Then they had learned the distance contrast relationship and started avoiding. And this low number of repetitions is basically comparable to a lot of other animals that are classical in learning experiments, like flies, crabs, and mice.

DESSA: Once they had made the association, right– I see these stripes, I’ve learned to avoid them, because otherwise I’d bash myself into the wall– how long did they retain that information?

ANDERS GARM: Yeah, that we are not completely sure. We haven’t looked at whether it’s only short-term memory or some kind of long-term memory. But what we can assume is they would not remember it for too long because that wouldn’t make sense to them. Because they need to have it updated with how the water changes. So we expect that this would maybe last half an hour, an hour, and then they would need to relearn.

DESSA: Wow. And when you see the water change, it’s like, hey, if the water is really murky, I need to adjust the level of contrast that I would expect from nearby stuff to far away stuff. So you’ve got to update that constantly, is that right, if you’re a jellyfish?

ANDERS GARM: Yeah, exactly. Yes.

DESSA: OK. Now, can you differentiate this kind of learning from a reflexive action? Are the jellyfish planning to evade these obstacles?

ANDERS GARM: These are different behaviors. So the thing about learning is that it’s one of the major mechanisms behind plasticity and behavior. So it’s basically not just a response to a stimulus. It’s, you can say, a clever or intelligent way to respond to a stimulus that is dependent on previous experiences. And that’s what takes learning apart from other things. It’s not a reflex because it requires prior experience.

DESSA: We mentioned at the very beginning that there’s no centralized system like a brain. There are these approximately 1,000 neurons throughout the jellyfish’s body. Does that mean that, without a centralized processing center, certain parts of the jellyfish can learn what other parts of it doesn’t know?

ANDERS GARM: Yeah. A small correction here. I mean, they have more than 1,000 neurons, but in the center there that is learning there is 1,000 neurons– this part of the rhopalium nervous system, we call it. And we could show in really nice experiments also because this rhopalium can be detached from the animal. And the interesting part about this is that, with a simple animal like this, you can take a part of the body out and that would not really realize it’s not part of the body anymore. So it will behave like it’s still on the jellyfish.

And we have this neuronal fingerprint– the nerve activity fingerprint– of this avoidance behavior. So we can actually measure directly from what this part of the nervous system is trying to tell the animal whether it wants it to do the behavior or not. And that was how we actually could show that it happens in these 1,000 neurons.

But you’re completely right. What is an almost philosophical question here is that since they have this repeated four times along the bell, four of these rhopalia, if one of the rhopalia is learning, is it able to transmit what it has learned to the other four rhopalia? Which is an extremely interesting question, and we would love to look into this. And these are actually future plans we want to do.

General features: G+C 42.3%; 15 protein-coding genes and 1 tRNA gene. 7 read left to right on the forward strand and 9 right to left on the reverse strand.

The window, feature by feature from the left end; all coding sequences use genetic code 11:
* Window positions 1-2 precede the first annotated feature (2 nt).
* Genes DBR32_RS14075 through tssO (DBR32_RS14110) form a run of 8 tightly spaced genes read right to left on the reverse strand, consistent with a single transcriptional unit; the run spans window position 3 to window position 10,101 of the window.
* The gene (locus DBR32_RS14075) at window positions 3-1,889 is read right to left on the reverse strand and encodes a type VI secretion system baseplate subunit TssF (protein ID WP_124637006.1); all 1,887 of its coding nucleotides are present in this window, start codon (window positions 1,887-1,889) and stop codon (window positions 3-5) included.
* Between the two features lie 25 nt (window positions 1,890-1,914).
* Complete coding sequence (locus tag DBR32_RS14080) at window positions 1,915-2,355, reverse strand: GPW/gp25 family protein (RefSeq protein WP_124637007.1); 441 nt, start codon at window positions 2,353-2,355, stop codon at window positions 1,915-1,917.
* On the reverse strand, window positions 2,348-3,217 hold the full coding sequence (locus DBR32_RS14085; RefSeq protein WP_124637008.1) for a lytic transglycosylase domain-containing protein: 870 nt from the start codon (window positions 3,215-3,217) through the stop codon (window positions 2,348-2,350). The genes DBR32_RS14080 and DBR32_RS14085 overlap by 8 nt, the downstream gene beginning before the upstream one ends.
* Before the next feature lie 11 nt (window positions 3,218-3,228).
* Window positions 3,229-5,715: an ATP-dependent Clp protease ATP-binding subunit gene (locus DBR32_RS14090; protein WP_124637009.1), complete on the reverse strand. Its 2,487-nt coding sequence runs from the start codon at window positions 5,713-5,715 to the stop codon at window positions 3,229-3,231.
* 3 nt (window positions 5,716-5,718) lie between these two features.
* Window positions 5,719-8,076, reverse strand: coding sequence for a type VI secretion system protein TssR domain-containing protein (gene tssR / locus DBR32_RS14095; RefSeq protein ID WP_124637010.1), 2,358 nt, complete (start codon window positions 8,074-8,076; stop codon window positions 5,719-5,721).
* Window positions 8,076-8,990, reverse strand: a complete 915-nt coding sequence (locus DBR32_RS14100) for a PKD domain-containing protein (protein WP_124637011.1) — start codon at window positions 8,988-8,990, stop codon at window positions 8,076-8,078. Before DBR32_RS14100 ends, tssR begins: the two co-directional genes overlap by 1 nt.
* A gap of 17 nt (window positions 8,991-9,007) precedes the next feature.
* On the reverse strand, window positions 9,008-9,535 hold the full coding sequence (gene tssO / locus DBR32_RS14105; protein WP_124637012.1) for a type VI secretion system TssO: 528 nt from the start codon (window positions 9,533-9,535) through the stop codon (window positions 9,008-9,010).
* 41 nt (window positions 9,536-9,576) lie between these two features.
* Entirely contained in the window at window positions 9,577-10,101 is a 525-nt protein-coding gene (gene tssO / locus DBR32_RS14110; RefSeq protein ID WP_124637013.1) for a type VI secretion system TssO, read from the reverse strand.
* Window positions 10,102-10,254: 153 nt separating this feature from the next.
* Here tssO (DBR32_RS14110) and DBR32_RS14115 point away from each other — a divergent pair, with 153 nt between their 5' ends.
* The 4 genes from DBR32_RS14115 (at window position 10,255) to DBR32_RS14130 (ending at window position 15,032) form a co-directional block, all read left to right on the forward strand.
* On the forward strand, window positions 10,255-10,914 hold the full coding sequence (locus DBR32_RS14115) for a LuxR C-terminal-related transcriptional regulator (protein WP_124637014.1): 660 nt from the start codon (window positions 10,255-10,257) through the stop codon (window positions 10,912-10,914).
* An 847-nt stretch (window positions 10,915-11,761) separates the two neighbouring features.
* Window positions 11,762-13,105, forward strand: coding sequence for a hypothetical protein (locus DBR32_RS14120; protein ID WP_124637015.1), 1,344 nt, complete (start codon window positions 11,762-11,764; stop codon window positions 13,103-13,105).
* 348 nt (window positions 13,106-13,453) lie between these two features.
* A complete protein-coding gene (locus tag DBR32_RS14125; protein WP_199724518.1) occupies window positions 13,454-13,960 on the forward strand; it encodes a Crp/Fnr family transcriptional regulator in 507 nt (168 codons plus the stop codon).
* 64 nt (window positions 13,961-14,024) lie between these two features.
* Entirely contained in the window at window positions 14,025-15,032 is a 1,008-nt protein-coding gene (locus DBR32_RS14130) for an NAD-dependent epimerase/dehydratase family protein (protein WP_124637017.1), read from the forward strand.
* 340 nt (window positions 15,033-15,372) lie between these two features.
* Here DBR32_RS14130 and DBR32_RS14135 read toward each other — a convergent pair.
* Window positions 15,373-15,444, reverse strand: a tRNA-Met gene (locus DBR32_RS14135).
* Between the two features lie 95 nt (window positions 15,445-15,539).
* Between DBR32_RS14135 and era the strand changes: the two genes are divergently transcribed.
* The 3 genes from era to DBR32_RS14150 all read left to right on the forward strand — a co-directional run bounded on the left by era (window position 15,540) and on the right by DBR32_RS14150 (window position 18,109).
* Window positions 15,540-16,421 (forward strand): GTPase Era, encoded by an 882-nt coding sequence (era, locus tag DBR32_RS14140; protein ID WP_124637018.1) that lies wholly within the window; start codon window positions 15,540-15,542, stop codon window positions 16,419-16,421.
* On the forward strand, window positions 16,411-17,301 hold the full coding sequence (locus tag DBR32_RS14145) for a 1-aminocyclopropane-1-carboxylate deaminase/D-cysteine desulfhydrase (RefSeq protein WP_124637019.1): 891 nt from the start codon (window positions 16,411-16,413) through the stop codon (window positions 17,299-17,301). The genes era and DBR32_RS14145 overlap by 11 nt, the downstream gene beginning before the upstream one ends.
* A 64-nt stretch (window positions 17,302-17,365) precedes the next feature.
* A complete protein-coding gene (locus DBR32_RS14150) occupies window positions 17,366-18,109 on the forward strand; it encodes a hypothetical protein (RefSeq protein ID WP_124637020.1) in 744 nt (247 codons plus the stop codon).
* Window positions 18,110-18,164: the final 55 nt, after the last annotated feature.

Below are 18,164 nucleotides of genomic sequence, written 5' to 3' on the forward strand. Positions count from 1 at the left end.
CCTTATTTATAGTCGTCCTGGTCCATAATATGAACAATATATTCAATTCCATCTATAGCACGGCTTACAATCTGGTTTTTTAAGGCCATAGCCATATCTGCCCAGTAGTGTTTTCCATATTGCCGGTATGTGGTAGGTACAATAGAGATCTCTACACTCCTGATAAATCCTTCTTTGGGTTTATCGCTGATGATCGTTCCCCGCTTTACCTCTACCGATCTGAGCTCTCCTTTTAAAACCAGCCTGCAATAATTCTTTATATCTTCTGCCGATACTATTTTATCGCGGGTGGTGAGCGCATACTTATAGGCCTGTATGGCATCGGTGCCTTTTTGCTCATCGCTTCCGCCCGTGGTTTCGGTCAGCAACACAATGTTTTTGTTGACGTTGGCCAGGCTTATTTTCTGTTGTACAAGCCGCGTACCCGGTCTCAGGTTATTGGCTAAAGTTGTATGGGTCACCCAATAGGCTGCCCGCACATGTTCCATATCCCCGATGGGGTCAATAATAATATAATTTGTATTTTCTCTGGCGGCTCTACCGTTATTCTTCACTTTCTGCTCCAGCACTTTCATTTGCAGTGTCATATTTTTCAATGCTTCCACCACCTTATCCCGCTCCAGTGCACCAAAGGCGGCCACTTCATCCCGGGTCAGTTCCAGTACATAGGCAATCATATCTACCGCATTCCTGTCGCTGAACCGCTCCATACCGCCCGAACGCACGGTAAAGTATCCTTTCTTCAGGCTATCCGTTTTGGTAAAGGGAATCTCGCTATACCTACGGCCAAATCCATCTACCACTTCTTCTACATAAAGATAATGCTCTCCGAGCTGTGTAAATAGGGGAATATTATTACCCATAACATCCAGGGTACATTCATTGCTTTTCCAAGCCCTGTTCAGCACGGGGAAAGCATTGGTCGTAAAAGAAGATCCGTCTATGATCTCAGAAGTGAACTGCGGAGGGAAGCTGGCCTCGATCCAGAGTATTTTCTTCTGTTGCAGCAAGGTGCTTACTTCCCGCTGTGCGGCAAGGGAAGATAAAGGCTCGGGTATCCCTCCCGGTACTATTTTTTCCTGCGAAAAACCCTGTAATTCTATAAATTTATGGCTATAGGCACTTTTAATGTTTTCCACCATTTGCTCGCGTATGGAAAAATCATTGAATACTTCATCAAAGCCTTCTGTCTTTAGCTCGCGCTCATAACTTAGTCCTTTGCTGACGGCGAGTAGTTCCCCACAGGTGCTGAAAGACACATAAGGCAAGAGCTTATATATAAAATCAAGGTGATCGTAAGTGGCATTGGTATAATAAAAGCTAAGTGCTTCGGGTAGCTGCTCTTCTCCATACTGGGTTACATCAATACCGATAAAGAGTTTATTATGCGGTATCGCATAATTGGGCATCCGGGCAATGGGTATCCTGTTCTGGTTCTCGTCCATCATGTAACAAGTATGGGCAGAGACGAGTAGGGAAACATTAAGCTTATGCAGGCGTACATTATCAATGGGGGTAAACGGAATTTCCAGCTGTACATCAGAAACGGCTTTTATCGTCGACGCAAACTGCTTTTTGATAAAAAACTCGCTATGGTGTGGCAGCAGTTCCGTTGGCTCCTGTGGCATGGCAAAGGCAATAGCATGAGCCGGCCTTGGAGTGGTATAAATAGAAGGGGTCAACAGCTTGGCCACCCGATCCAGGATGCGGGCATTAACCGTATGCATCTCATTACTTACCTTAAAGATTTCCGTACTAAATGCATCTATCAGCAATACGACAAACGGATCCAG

DESSA: Speaking of future plans, what is the next step? For your own research, does this lead to the next big question about how jellyfish are functioning in the wild?

ANDERS GARM: Yeah. I mean, what we would actually like to take is take it out of the jellyfish. Because we think that with this jellyfish, we have a really cool model system for understanding some of the fundamental processes, the cellular processes, that happens when a cell or a nerve circuit is learning.

So with these 1,000 neurons– and this is what we’re doing now– we hope to be able to make a complete circuitry– what we call a connectome– of these 1,000 neurons, map exactly how these neurons look like, where they’re arranged in the body, and how they communicate with synapses.

And once we have this diagram, we can pinpoint what parts of the circuitry is most likely involved in these learning processes, depending on how they connect. And then we can go in afterwards, both with molecular methods and with physiological methods, and examine these neurons and compare naive neurons to neurons that has been part of this learning process, and then detect what has actually changed both on the cellular level, but also on the circuitry level. And in this way, we hope to be able to get a much more in-depth understanding of advanced learning, like associative learning and operant conditioning.

DESSA: OK. Speaking of associative learning and revising one’s behavior from past mistakes, the Caribbean box jellyfish, that’s venomous, right? Have you personally been stung by a jellyfish in your trials?

ANDERS GARM: I have been stung by a high number of different jellyfish by now. One of the reasons why we have chosen this exact jellyfish, the Tripedalia cystophora, as it’s called, is it’s a copepod eater. And there is this very close connection in jellyfish between the size of their prey and the strength of their venom.

And since copepods are really small animals, this one here is about as venomous as the common moon jelly. And this actually means you would need to kiss it to actually feel the venom because that’s one of the places you have live skin that is sensitive enough.

DESSA: Oh, I hope you haven’t felt as much. Thank you so much for joining me today. That was Dr. Anders Garm, an associate professor of marine biology at the University of Copenhagen, in Denmark. Thanks for taking the time.

ANDERS GARM: Thank you very much.